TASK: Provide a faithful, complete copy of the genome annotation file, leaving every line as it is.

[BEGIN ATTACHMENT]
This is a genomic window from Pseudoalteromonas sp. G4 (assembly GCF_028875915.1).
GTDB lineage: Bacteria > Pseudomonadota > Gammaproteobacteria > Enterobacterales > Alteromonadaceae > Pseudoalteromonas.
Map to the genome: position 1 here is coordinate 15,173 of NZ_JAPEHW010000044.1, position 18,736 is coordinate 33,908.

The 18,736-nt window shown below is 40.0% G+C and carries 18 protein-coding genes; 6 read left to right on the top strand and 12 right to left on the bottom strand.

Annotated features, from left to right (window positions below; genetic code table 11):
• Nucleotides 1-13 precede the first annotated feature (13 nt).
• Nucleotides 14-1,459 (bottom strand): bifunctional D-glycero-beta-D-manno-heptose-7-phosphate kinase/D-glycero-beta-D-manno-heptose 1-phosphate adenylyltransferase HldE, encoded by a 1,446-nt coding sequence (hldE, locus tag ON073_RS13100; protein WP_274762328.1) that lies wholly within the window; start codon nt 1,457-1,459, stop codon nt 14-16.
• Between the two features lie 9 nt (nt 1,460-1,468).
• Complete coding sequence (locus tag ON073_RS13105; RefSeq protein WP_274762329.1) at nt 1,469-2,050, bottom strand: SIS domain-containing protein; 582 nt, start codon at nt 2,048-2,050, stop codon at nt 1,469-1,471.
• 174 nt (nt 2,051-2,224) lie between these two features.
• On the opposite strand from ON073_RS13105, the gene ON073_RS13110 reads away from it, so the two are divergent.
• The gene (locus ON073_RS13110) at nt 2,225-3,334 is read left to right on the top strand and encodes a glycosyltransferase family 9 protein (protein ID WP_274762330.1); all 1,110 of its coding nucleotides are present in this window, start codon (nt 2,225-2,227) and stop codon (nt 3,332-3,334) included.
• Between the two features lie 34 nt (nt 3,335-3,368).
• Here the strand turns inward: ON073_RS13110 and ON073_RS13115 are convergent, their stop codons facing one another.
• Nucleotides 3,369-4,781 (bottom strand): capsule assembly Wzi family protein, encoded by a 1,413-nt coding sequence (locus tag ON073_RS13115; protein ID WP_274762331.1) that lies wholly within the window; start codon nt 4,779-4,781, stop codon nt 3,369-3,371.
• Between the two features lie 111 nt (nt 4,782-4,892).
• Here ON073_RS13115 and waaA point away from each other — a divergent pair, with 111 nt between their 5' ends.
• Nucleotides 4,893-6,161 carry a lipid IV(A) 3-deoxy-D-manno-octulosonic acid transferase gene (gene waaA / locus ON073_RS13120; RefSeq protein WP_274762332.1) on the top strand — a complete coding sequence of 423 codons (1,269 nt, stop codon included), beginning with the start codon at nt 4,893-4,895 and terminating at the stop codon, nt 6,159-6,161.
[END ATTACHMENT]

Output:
This is a genomic window from Pseudoalteromonas sp. G4 (assembly GCF_028875915.1).
GTDB lineage: Bacteria > Pseudomonadota > Gammaproteobacteria > Enterobacterales > Alteromonadaceae > Pseudoalteromonas.
Map to the genome: position 1 here is coordinate 15,173 of NZ_JAPEHW010000044.1, position 18,736 is coordinate 33,908.

The 18,736-nt window shown below is 40.0% G+C and carries 18 protein-coding genes; 6 read left to right on the top strand and 12 right to left on the bottom strand.

Annotated features, from left to right (window positions below; genetic code table 11):
• Nucleotides 1-13 precede the first annotated feature (13 nt).
• Nucleotides 14-1,459 (bottom strand): bifunctional D-glycero-beta-D-manno-heptose-7-phosphate kinase/D-glycero-beta-D-manno-heptose 1-phosphate adenylyltransferase HldE, encoded by a 1,446-nt coding sequence (hldE, locus tag ON073_RS13100; protein WP_274762328.1) that lies wholly within the window; start codon nt 1,457-1,459, stop codon nt 14-16.
• Between the two features lie 9 nt (nt 1,460-1,468).
• Complete coding sequence (locus tag ON073_RS13105; RefSeq protein WP_274762329.1) at nt 1,469-2,050, bottom strand: SIS domain-containing protein; 582 nt, start codon at nt 2,048-2,050, stop codon at nt 1,469-1,471.
• 174 nt (nt 2,051-2,224) lie between these two features.
• On the opposite strand from ON073_RS13105, the gene ON073_RS13110 reads away from it, so the two are divergent.
• The gene (locus ON073_RS13110) at nt 2,225-3,334 is read left to right on the top strand and encodes a glycosyltransferase family 9 protein (protein ID WP_274762330.1); all 1,110 of its coding nucleotides are present in this window, start codon (nt 2,225-2,227) and stop codon (nt 3,332-3,334) included.
• Between the two features lie 34 nt (nt 3,335-3,368).
• Here the strand turns inward: ON073_RS13110 and ON073_RS13115 are convergent, their stop codons facing one another.
• Nucleotides 3,369-4,781 (bottom strand): capsule assembly Wzi family protein, encoded by a 1,413-nt coding sequence (locus tag ON073_RS13115; protein ID WP_274762331.1) that lies wholly within the window; start codon nt 4,779-4,781, stop codon nt 3,369-3,371.
• Between the two features lie 111 nt (nt 4,782-4,892).
• Here ON073_RS13115 and waaA point away from each other — a divergent pair, with 111 nt between their 5' ends.
• Nucleotides 4,893-6,161 carry a lipid IV(A) 3-deoxy-D-manno-octulosonic acid transferase gene (gene waaA / locus ON073_RS13120; RefSeq protein WP_274762332.1) on the top strand — a complete coding sequence of 423 codons (1,269 nt, stop codon included), beginning with the start codon at nt 4,893-4,895 and terminating at the stop codon, nt 6,159-6,161.